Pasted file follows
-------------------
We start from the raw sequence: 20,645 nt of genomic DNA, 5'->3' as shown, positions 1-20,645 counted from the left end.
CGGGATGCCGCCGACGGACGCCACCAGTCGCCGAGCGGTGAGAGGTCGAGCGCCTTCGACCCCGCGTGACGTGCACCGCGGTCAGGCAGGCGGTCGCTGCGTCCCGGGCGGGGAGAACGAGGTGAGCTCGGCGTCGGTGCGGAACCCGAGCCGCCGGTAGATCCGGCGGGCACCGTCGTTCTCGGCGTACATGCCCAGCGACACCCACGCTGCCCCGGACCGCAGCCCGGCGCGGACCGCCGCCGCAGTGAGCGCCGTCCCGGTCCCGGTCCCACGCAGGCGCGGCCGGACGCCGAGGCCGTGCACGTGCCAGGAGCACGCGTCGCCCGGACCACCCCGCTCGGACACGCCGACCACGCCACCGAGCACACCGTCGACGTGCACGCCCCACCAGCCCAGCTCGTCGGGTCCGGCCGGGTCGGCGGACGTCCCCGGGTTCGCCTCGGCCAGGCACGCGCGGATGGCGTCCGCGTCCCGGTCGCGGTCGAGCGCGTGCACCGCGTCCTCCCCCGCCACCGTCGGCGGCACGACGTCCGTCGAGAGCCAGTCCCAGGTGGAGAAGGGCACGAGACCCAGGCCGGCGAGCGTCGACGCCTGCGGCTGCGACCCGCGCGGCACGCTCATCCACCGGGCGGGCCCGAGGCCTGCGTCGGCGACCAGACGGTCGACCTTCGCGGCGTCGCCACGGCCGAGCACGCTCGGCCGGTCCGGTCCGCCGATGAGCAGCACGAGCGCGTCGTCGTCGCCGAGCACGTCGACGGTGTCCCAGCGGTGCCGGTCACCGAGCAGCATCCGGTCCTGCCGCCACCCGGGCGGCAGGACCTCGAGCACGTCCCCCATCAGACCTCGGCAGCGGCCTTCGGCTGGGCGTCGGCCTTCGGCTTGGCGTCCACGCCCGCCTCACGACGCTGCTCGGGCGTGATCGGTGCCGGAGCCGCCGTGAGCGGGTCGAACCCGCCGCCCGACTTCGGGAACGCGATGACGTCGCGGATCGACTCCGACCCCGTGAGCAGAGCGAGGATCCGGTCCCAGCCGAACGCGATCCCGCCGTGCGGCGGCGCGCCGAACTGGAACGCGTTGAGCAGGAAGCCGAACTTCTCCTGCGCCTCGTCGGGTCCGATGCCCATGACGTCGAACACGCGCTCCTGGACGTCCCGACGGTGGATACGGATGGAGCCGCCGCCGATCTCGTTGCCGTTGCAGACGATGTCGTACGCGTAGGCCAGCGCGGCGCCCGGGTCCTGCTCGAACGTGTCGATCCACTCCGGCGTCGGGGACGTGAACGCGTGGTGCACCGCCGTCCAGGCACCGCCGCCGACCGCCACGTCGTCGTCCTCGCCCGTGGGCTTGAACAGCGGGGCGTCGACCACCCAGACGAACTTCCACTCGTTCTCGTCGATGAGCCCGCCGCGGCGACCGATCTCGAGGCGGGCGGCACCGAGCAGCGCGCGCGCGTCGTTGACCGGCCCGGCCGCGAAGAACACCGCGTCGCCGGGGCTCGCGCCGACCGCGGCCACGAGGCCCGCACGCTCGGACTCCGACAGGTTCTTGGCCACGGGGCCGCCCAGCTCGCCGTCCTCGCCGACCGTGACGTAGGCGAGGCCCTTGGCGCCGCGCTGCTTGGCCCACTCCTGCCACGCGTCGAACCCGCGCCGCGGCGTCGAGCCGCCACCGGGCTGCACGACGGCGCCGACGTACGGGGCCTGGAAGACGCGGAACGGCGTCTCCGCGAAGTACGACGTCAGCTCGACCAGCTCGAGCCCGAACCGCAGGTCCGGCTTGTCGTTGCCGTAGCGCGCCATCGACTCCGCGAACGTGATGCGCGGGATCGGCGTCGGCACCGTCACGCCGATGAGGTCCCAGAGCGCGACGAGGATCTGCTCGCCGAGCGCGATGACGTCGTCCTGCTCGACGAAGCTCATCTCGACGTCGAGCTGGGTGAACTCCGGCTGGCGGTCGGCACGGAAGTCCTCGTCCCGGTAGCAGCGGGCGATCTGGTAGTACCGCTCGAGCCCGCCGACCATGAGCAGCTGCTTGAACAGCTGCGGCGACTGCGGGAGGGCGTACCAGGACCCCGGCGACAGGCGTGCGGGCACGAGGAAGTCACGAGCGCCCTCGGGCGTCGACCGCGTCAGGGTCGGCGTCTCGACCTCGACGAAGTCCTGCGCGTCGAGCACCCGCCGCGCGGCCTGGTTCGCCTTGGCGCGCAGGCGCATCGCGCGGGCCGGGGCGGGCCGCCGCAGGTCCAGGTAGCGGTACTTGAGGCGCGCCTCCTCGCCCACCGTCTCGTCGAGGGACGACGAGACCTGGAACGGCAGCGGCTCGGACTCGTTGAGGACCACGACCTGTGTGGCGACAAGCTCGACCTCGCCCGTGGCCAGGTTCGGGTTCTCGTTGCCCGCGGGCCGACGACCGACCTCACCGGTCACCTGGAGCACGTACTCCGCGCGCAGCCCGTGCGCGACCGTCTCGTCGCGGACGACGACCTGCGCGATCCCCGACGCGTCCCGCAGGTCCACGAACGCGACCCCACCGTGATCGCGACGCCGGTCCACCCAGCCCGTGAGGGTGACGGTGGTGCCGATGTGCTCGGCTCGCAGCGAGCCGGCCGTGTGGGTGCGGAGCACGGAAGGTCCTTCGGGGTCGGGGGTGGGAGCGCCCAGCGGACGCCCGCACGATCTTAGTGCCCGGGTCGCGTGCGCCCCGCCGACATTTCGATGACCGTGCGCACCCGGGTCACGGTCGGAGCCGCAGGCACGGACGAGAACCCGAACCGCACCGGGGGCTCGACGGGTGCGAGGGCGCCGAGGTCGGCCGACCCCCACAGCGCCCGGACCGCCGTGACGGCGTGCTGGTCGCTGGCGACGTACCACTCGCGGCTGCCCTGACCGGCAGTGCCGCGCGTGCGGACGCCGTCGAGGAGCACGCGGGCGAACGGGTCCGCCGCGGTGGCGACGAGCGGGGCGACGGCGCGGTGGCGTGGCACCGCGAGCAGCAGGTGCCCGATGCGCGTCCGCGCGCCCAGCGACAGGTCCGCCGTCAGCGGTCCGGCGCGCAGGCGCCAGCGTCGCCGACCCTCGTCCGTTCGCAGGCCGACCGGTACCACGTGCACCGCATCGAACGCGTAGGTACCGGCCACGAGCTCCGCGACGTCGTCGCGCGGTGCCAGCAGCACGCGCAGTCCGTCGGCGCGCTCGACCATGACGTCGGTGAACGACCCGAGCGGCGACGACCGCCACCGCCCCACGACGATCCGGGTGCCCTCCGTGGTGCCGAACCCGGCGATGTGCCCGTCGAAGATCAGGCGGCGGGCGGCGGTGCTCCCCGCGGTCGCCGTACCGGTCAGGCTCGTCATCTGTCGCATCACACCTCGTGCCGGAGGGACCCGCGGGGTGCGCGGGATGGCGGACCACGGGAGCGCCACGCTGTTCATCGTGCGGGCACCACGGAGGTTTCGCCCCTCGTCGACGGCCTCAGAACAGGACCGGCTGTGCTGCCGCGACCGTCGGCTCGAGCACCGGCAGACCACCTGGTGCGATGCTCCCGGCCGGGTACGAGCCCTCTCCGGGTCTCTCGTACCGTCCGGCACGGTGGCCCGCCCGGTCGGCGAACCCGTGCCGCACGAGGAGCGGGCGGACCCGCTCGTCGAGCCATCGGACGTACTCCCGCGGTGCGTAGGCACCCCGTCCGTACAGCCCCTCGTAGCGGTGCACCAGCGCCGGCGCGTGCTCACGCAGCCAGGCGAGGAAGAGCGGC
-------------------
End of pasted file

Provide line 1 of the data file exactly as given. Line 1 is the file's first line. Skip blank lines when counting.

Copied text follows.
We start from the raw sequence: 20,645 nt of genomic DNA, 5'->3' as shown, positions 1-20,645 counted from the left end.